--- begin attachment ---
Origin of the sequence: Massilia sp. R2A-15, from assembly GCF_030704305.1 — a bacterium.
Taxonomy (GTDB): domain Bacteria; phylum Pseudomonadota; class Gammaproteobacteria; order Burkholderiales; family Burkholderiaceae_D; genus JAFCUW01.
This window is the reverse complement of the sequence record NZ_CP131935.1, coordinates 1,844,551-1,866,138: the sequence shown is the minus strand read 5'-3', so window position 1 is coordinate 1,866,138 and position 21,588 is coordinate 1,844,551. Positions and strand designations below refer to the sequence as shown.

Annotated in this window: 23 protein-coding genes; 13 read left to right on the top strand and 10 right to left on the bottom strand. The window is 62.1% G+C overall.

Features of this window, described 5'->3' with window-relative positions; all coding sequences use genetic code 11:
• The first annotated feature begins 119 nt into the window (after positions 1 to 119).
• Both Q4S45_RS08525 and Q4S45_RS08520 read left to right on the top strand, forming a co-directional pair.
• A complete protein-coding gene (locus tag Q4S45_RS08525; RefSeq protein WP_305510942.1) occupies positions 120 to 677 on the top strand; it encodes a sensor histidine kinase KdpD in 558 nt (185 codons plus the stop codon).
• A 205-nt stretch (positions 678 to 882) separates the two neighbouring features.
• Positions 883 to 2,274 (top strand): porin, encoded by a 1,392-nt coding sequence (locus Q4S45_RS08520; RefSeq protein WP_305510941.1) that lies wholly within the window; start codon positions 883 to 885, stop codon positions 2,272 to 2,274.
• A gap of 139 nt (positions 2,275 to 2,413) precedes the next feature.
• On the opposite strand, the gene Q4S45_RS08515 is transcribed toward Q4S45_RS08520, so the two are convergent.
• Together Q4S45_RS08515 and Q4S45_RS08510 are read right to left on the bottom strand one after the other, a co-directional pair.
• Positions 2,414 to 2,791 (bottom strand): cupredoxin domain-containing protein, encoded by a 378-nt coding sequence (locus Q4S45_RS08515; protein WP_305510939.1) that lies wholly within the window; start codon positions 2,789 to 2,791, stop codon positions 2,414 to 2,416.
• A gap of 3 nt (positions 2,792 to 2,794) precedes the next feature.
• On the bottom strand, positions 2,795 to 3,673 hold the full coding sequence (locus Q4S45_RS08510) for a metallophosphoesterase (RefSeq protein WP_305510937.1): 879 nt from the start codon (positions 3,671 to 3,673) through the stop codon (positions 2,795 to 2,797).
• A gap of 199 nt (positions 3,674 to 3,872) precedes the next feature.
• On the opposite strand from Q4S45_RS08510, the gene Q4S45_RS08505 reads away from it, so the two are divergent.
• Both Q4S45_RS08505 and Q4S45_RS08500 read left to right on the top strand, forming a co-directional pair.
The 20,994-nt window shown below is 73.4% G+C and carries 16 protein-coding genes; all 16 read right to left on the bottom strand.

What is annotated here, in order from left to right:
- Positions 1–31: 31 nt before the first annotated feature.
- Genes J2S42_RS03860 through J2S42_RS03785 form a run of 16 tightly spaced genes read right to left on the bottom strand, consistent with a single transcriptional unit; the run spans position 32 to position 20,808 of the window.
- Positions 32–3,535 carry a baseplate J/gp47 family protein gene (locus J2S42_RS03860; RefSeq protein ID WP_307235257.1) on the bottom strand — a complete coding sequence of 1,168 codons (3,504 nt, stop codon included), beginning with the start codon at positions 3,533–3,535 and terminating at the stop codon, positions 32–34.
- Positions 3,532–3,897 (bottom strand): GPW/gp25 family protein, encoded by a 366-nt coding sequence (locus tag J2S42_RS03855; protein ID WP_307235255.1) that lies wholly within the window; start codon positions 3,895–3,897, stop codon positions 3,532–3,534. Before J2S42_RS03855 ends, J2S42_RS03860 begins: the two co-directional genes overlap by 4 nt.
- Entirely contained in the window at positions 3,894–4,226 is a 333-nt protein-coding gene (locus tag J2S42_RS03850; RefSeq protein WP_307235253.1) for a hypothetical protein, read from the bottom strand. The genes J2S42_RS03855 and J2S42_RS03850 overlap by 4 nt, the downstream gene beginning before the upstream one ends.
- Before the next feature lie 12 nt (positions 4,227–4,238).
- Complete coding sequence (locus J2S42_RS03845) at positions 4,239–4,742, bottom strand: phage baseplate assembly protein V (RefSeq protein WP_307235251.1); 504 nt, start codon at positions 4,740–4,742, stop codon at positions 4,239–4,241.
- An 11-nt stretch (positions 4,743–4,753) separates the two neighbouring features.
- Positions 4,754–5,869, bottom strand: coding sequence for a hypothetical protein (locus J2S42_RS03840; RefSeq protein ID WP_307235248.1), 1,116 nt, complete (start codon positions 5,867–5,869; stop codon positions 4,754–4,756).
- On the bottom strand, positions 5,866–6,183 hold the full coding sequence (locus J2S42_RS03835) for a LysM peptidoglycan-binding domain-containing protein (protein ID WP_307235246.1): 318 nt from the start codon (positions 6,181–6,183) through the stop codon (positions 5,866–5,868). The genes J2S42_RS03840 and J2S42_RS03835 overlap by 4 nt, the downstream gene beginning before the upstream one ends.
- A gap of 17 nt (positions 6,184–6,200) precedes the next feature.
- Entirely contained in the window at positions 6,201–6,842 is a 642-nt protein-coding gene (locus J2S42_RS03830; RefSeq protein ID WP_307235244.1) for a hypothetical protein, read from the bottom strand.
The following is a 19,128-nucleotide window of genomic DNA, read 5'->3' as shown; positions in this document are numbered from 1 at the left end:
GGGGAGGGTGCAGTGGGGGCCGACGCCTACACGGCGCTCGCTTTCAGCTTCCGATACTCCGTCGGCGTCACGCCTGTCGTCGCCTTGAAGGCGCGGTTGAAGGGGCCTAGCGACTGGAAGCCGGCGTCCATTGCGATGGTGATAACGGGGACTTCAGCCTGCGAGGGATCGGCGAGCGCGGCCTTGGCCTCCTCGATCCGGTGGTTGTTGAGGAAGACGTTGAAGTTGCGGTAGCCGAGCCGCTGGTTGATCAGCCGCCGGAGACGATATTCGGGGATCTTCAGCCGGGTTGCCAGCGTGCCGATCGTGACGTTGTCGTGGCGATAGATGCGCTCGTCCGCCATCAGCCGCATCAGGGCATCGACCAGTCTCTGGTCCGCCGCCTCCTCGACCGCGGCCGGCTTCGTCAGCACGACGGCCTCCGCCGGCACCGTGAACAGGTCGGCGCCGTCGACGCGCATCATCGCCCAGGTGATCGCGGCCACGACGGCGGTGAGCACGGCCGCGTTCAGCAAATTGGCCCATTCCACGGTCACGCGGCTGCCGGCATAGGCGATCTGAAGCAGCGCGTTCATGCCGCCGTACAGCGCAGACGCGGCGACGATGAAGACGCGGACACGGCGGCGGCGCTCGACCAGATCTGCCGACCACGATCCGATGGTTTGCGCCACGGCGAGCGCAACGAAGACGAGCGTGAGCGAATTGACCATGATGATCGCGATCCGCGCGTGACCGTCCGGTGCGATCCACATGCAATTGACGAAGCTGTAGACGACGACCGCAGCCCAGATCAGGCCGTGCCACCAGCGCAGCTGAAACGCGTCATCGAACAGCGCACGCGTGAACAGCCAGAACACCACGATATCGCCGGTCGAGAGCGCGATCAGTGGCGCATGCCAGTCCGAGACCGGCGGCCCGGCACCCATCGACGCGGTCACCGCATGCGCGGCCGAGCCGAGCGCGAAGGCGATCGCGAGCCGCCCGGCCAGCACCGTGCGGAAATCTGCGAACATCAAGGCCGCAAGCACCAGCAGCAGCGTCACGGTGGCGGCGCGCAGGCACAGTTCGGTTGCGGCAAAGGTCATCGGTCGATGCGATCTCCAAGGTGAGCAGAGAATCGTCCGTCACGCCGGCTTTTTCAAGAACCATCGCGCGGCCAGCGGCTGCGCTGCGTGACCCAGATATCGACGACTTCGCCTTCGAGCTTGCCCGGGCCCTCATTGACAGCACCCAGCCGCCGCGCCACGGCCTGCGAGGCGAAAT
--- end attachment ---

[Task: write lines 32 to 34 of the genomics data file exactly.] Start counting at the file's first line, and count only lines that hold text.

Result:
- A gap of 17 nt (positions 6,184–6,200) precedes the next feature.
- Entirely contained in the window at positions 6,201–6,842 is a 642-nt protein-coding gene (locus J2S42_RS03830; RefSeq protein ID WP_307235244.1) for a hypothetical protein, read from the bottom strand.
The following is a 19,128-nucleotide window of genomic DNA, read 5'->3' as shown; positions in this document are numbered from 1 at the left end: